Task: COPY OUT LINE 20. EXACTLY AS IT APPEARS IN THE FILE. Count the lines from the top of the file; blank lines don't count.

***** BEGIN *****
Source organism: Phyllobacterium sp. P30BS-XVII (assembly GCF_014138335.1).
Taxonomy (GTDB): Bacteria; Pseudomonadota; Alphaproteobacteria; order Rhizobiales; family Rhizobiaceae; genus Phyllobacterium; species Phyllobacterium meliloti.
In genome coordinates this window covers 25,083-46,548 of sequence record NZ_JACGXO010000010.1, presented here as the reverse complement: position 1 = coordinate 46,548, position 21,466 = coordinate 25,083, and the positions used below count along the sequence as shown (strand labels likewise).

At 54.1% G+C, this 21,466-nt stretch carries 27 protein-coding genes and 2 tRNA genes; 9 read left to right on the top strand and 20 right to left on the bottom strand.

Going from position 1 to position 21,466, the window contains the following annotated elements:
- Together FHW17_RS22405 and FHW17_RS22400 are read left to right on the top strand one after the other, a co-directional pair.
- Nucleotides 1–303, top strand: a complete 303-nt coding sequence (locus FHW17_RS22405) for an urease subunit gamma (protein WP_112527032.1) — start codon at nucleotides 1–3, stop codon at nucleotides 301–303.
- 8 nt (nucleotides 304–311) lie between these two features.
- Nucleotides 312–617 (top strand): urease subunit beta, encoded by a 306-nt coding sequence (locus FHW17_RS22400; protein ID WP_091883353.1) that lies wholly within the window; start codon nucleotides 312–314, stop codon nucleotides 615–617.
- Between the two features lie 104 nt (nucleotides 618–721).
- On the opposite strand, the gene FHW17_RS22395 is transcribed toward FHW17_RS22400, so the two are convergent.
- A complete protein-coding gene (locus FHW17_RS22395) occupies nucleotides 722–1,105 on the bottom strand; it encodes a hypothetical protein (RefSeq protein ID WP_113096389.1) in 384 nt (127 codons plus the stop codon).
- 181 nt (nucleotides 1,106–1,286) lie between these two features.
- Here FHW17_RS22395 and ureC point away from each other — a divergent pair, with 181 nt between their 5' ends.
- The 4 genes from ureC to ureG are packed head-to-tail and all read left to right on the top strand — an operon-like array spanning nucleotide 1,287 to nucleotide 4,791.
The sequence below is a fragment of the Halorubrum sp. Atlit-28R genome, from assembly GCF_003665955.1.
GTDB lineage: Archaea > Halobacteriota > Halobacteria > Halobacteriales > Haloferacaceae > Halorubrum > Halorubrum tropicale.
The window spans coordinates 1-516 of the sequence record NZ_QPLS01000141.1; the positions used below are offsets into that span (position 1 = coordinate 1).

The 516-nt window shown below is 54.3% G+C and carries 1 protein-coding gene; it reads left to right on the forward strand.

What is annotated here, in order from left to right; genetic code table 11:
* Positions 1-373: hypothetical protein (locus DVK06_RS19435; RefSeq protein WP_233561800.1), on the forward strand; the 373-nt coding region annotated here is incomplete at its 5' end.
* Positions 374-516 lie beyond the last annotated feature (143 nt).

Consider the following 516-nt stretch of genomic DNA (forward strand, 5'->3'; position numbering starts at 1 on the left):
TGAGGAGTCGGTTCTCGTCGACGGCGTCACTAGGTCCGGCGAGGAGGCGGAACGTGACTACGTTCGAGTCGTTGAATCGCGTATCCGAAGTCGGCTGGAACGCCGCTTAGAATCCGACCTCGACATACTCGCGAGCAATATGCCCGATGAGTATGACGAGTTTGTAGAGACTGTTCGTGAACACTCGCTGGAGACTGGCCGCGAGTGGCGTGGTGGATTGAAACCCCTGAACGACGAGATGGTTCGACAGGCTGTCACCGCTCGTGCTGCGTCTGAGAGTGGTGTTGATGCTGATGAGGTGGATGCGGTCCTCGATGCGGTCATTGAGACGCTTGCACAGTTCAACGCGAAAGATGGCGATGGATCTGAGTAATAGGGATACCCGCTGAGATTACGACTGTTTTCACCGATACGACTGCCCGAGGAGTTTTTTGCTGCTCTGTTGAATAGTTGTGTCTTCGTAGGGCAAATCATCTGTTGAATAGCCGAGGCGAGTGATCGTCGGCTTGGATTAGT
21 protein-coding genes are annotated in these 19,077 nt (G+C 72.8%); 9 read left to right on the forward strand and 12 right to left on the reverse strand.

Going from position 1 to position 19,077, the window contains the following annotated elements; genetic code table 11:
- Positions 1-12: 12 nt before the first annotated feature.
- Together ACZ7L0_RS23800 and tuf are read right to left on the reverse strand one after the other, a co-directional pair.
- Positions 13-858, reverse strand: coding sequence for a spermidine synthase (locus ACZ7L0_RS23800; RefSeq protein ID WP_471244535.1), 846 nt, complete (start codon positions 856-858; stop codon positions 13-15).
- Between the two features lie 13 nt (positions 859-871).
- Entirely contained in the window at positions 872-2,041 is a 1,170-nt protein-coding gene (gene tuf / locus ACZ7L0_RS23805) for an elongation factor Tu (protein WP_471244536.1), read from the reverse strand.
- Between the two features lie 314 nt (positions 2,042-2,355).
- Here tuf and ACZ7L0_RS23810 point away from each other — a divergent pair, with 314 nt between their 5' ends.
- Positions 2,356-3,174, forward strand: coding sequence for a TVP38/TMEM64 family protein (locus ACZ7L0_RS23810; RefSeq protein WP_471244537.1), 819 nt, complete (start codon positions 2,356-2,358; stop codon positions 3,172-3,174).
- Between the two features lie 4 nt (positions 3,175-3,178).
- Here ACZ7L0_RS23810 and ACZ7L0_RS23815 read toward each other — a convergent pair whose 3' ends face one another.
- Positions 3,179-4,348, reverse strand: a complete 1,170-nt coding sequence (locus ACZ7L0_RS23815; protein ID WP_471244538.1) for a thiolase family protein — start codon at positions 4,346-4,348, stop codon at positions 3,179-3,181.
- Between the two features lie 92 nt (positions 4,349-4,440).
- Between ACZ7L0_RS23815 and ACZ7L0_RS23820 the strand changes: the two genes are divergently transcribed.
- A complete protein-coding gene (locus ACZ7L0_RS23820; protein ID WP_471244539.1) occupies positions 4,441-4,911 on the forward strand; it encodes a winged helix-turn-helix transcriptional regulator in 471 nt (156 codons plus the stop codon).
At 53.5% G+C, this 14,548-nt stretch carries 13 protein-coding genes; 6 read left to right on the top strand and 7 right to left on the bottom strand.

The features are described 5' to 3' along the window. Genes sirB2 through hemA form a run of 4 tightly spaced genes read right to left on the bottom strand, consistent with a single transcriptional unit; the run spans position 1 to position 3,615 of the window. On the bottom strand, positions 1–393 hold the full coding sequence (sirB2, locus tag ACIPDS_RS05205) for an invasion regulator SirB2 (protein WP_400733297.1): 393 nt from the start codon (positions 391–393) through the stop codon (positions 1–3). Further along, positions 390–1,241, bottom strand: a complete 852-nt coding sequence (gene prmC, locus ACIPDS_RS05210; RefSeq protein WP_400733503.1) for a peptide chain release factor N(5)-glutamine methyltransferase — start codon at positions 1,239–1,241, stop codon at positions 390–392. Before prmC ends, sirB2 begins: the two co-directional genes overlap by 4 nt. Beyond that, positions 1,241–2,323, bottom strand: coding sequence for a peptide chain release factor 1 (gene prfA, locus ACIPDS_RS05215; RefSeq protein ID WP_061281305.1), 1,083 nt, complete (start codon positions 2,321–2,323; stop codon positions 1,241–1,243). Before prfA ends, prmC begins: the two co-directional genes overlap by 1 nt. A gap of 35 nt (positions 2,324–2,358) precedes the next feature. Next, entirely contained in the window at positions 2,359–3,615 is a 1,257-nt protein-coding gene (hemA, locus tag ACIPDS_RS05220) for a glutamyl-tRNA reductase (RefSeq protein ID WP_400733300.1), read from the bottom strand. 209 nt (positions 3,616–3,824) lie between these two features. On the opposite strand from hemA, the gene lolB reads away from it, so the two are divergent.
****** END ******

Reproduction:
What is annotated here, in order from left to right; genetic code table 11: